Stellenbosch University also awarded 1,293 Master’s degrees last year — and 490 were African, coloured and Indian students. Taken together with the 95 PhDs to candidates from these designated groups, this is a noteworthy investment in the development of individuals from previously disadvantaged communities.
The university is making a significant contribution to high-level human capital, not only through our output of postgraduates, but also joint capacity building with other higher education institutions in Africa.
We are a founding member of the Partnership for Africa’s Next Generation of Academics (PANGeA), a network of universities working together to build and sustain world-class doctoral programmes on and about Africa. Other members of the network are the universities of Botswana, Dar es Salaam in Tanzania, Ghana-Legon, Makerere in Uganda, Malawi, Nairobi in Kenya, and Yaoundé in Cameroon. PANGeA doctoral candidates are often senior academics completing their PhDs, for which they get a three-year, full-time residential scholarship at Stellenbosch University.
The first three cohorts produced 25 graduates, each of whom has returned to their home institutions to forge ahead with their research and to supervise a new crop of postgraduate students. AN IMPORTANT factor contributing to the success of the PANGeA doctoral programme has been the university’s Graduate School of Arts and Social Sciences.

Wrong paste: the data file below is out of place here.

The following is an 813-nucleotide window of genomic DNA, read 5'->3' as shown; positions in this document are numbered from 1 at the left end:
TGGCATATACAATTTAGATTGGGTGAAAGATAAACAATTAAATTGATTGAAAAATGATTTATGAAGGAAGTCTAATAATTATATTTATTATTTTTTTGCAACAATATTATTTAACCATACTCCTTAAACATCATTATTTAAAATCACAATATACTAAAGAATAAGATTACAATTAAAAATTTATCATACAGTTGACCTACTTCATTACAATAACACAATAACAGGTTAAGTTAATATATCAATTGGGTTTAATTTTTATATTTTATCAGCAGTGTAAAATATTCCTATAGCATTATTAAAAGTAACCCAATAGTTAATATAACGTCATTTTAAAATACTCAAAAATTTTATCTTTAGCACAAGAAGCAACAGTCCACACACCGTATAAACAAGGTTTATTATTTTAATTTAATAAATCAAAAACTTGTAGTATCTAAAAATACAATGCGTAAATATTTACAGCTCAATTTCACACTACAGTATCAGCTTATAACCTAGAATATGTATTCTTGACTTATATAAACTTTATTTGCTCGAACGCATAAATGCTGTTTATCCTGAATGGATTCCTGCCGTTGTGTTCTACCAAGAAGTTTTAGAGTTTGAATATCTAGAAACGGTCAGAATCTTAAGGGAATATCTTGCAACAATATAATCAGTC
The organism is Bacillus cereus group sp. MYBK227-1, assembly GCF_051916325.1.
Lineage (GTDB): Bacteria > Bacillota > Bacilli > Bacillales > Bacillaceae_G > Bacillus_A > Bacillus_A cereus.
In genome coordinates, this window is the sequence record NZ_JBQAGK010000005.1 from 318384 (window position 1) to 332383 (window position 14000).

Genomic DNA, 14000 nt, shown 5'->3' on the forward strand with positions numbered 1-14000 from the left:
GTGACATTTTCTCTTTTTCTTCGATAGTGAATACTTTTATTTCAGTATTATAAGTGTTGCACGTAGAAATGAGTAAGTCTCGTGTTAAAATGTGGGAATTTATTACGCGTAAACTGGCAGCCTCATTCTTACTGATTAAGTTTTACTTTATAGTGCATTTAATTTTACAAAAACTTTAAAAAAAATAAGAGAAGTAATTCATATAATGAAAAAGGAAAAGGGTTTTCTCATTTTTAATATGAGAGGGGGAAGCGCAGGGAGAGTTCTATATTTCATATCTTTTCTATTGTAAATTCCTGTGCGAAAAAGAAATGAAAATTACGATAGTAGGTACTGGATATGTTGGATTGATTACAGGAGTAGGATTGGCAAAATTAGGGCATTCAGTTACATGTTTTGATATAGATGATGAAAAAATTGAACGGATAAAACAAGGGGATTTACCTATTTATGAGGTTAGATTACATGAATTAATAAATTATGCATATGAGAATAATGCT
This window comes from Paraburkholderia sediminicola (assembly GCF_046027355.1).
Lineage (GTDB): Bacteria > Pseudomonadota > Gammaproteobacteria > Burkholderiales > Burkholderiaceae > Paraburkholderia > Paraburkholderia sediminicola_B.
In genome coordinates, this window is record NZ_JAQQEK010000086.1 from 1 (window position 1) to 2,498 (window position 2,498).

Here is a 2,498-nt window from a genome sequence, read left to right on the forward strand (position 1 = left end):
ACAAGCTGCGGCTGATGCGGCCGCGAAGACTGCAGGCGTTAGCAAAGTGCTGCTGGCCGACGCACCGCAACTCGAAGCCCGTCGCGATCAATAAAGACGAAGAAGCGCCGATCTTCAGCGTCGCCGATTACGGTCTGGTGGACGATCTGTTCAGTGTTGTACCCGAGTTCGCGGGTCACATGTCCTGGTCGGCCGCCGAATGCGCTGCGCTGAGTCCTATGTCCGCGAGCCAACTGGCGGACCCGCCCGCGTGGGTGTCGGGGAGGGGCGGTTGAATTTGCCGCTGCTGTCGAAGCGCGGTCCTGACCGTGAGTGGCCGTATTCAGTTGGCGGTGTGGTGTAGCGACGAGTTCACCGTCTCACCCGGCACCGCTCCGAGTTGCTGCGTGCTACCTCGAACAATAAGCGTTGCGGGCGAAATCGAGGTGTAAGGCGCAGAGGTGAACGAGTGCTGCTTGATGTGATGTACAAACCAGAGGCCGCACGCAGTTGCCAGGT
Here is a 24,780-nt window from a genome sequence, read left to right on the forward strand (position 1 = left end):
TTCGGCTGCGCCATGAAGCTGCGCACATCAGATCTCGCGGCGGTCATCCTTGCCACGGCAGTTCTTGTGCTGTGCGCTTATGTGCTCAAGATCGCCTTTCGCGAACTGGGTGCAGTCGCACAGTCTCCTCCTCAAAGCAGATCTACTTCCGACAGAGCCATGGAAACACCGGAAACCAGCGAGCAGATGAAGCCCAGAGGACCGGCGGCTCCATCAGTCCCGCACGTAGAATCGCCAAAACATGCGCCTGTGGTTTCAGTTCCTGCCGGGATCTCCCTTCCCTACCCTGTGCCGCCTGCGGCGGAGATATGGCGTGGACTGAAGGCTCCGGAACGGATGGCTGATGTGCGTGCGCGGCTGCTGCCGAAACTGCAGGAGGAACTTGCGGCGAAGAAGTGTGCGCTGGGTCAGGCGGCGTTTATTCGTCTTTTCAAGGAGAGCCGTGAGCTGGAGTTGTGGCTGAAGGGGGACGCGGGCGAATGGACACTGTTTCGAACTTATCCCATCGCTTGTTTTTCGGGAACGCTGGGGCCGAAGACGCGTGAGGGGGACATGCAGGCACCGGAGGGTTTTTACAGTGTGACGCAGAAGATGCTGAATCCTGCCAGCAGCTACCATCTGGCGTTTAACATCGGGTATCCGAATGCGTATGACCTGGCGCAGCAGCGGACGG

With a comprehensive support system — administrative, academic, financial and physical — its full-time doctoral candidates are completing their studies almost twice as fast as “regular” PhD students. The African Doctoral Academy takes the form of summer and winter schools in Stellenbosch. Since 2009, more than 1,000 prospective and current PhD students, postdoctoral fellows and doctoral supervisors from institutions across Africa have received research support and academic development there.
Master’s and doctoral degrees are important, not only because they provide universities with a future supply of academics, but also because they provide universities, industry and the public sector with the high-level research and analytical skills needed to build a prosperous and united Africa.
• Prof Cloete is Stellenbosch University Vice-Rector for Research and Innovation. Article initially published in BDLive.com